A Prospective Randomized Comparative Clinical Trial to Analyze Pain and Surgical Outcomes Between Frontal Nerve Blocks and Subconjunctival Anesthesia for Conjunctival Mullerectomy Resection

Chad C. Zatezalo, Mehdi Tavakoli, Juan Ayala Haedo, Natalia F. Callaway, Marcus J. Ko, Apostolos G. Anagnostopoulos, Elizabeth A. Vanner, Wendy W. Lee

Research output: Contribution to journalArticle

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Abstract

PURPOSE: Conjunctival Müller's muscle resection (CMMR) is a posterior approach surgical technique to correct blepharoptosis. The purpose of this study is to compare patient-reported pain scores and surgical outcomes for patients who received 2 different anesthetic techniques during CMMR, frontal nerve block and subconjunctival injection. METHODS: A prospective randomized comparative clinical trial enrolled 33 CMMR subjects from one tertiary eye center. Patients undergoing unilateral CMMR were randomized to receive either frontal nerve block or subconjunctival injection. For patients undergoing bilateral CMMR, each side was randomized to one of the injection techniques. Upper eyelid margin reflex distance was measured and recorded for each eye before and after surgery. Patients' pain scores were quantified using the Wong Baker Pain Scale. Subjects quantified their pain during, immediately after, 12 and 24 hours after surgery. RESULTS: Twenty-four bilateral and 9 unilateral cases were enrolled in the study. Twenty-two (92%) subjects were female, and the mean patient age was 69 ± 12 years. The mean margin reflex distance was 1.1 mm preoperatively, which increased to 3.5 and 3.6 mm 2 months postoperatively in frontal nerve block and subconjunctival injection groups, respectively (p value <0.0001). Both paired and nonpaired analyses demonstrated no significant difference in the pain score reported by the patients or the surgical outcomes between the 2 anesthesia techniques at any time during or after the surgery. There were no anesthetic-related complications. CONCLUSION: There was no statistically significant difference in pain scores or surgical outcomes in patients receiving frontal nerve block compared with those receiving subconjunctival injection during CMMR surgery.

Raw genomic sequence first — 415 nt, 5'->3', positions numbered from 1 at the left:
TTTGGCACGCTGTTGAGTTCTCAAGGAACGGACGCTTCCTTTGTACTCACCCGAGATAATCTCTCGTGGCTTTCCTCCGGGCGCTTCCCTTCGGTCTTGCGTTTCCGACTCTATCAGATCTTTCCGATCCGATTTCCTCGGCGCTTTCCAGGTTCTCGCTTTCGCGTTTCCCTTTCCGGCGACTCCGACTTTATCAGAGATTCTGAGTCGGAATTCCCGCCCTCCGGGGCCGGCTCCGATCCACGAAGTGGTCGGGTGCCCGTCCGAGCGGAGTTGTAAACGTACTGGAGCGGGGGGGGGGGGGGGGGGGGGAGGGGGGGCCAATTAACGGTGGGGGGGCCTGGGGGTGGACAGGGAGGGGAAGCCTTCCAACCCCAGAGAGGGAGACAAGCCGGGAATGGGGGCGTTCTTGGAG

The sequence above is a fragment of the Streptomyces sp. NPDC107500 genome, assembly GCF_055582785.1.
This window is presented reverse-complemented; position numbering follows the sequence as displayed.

Original languageEnglish (US)
Pages (from-to)575-578
Number of pages4
JournalOphthalmic Plastic and Reconstructive Surgery
Volume34
Issue number6
DOIs
StatePublished - Nov 1 2018

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Nerve Block
Anesthesia
Randomized Controlled Trials
Pain
Muscles
Injections
Reflex
Anesthetics
Blepharoptosis
Eyelids

ASJC Scopus subject areas

  • Surgery
  • Ophthalmology

Cite this

A Prospective Randomized Comparative Clinical Trial to Analyze Pain and Surgical Outcomes Between Frontal Nerve Blocks and Subconjunctival Anesthesia for Conjunctival Mullerectomy Resection. / Zatezalo, Chad C.; Tavakoli, Mehdi; Ayala Haedo, Juan; Callaway, Natalia F.; Ko, Marcus J.; Anagnostopoulos, Apostolos G.; Vanner, Elizabeth A.; Lee, Wendy W.

In: Ophthalmic Plastic and Reconstructive Surgery, Vol. 34, No. 6, 01.11.2018, p. 575-578.

Research output: Contribution to journalArticle